By Ralph Kisberg
By arguing that proceeds obtained from the sale of our natural resources are not part of the corpus of the trust, the Commonwealth improperly conceives of itself as a mere proprietor of those public natural resources, rather than as a trustee. In the Commonwealth’s view, it may dispose of our public natural resources as it so chooses and for any purpose it so conceives, so long as such disposition broadly benefits the public (apparently without regard to “generations yet to come”)…. As such, it urges us to substantially diminish its fiduciary obligation to prevent and remedy the degradation of our natural resources. We decline to do so.” – From the Majority Opinion, Pennsylvania Environmental Defense Foundation v. The Commonwealth of Pennsylvania… June 20th, 2017Congratulations to the Pennsylvania Environmental Defense Foundation on the June 20th PA Supreme Court decision declaring the diversion of oil and gas lease royalties to the general fund unconstitutional. RDA would like to thank the board members of the PEDF and Pennsylvania’s premier environmental advocate, John Childe, for their brilliant work and dogged determination in the five-year fight to right this wrong. In what is being called “a landmark decision,” Pennsylvanians’ constitutional right to “clean air, pure water, and to the preservation of the natural, scenic, historic, and esthetic values” of our environment has once again been upheld by the elected justices on our Supreme Court. For a concise summary of the decision and its implications see this article by Laura Legere and Don Hopey in the Pittsburg Post Gazette. This decision clearly shows the crucial importance of paying attention to the work of the judges we elect. Unlike Congressional and state legislative districts, our state Supreme and Commonwealth Court Justice elections are not corrupted by gerrymandering. Still, many voters go into the booth knowing nothing about the candidates other than their party affiliation. In the 2016 election, Pennsylvania voters chose wisely, and that choice is reflected in this landmark decision. John Childe was quoted by in the PA Environment Daily Blog:
PEDF is grateful that, after 45 years since enactment, the Supreme Court has finally adopted Article I Section 27 as a viable trust for our public natural resources, …The Court has mandated that the Commonwealth must manage and protect our public natural resources under strict compliance with the fiduciary requirements as a trustee. No longer can the Commonwealth treat our public resources as government property. Our resources are our property, and the government must protect them for us and for all our future generations. The court has further recognized that money from the conversion of those resources must be used for the benefit of those resources. This should stop our legislature from requiring leasing of our State Forest and Parks for revenue…The opinion is clear and far reaching. But there are many issues left open to further interpretation. There is still much work to be done in our courts to provide the protection of our resources from further government incursion.The majority opinion was written by Justice Christine Donahue and joined by Justices Debra Todd, Kevin Dougherty and David Wecht. In his “Concurring and Dissenting Opinion,” Justice Max Baer wrote:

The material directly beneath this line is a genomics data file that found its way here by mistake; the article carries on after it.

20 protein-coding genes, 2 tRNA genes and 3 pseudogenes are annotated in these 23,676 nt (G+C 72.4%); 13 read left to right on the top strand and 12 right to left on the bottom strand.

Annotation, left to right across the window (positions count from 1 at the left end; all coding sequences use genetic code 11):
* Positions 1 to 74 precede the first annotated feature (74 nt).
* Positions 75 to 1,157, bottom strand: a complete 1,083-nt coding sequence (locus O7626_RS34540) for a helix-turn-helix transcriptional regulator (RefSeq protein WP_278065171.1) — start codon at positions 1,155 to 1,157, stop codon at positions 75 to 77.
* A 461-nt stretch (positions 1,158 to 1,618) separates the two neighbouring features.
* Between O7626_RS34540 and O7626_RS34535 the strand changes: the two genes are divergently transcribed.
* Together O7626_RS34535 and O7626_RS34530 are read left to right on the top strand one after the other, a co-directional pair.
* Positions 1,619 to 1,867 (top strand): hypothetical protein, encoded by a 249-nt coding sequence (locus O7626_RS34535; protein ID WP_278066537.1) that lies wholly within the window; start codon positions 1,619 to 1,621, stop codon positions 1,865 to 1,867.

Through today’s decision, this Court takes several monumental steps in the development of the Environmental Rights Amendment, Article I, Section 27 of the Pennsylvania Constitution. I agree with many of the Majority’s holdings, including… dismantling of the Commonwealth Court’s Payne test…, the confirmation that the public trust provisions of the amendment are self-executing… and the recognition…that all branches of the Commonwealth are trustees of Pennsylvania’s natural resources…Baer went on to state:
…I dissent from the primary holding of the case declaring various fiscal enactments unconstitutional or potentially unconstitutional based upon the Majority’s conclusion that the proceeds from the sale of natural resources are part of the “trust corpus” protected by Article 1, Section 27… … Through their actions today employing private trust principles to direct that all proceeds from Pennsylvania’s public natural resources be funneled into environmental protection, my colleagues threaten to override the delicate process required of the legislative and executive branches to achieve a constitutionally-mandated balanced and fair budget.The dissenting opinion of Chief Justice Thomas Saylor, first elected to the Court in 1997, appeared to reflect the amount of attention he seemed to pay to the oral arguments of the case as presented in March of 2016 I join the central analysis of the dissenting opinion authored by Justice Baer, based on the recognition that the Environmental Rights Amendment is an embodiment of the public trust doctrine. RDA has been a consistent supporter of PEDF since 2012. We are very grateful to John Childe and the PEDF board for their efforts on behalf of us all. PEDF Board members include our friends, fellow Lycoming County resident and long time environmental advocate Cindy Bower and Dick Martin, Coordinator of the PA Forest Coalition and tireless advocate for preservation of the Commonwealth’s surface rights in the Clarence Moore lands in the Loyalsock State Forest. Also Board President Ron Evans, former Philadelphia Eagle star Pete Retzlaff and other distinguished Pennsylvanians. The Pennsylvania Environmental Defense Foundation is supported by donations. Investing in the work of John Childe is the single most effective way anyone concerned with the public land legacy we leave for those who will follow us in Pennsylvania can help. If we all sent a small token of our gratitude, PEDF will be able to refill its coffers from this expensive suit and fund the next challenge. PEDF has initiated over 125 legal actions and been successful 96% of the time. It doesn’t get better than that.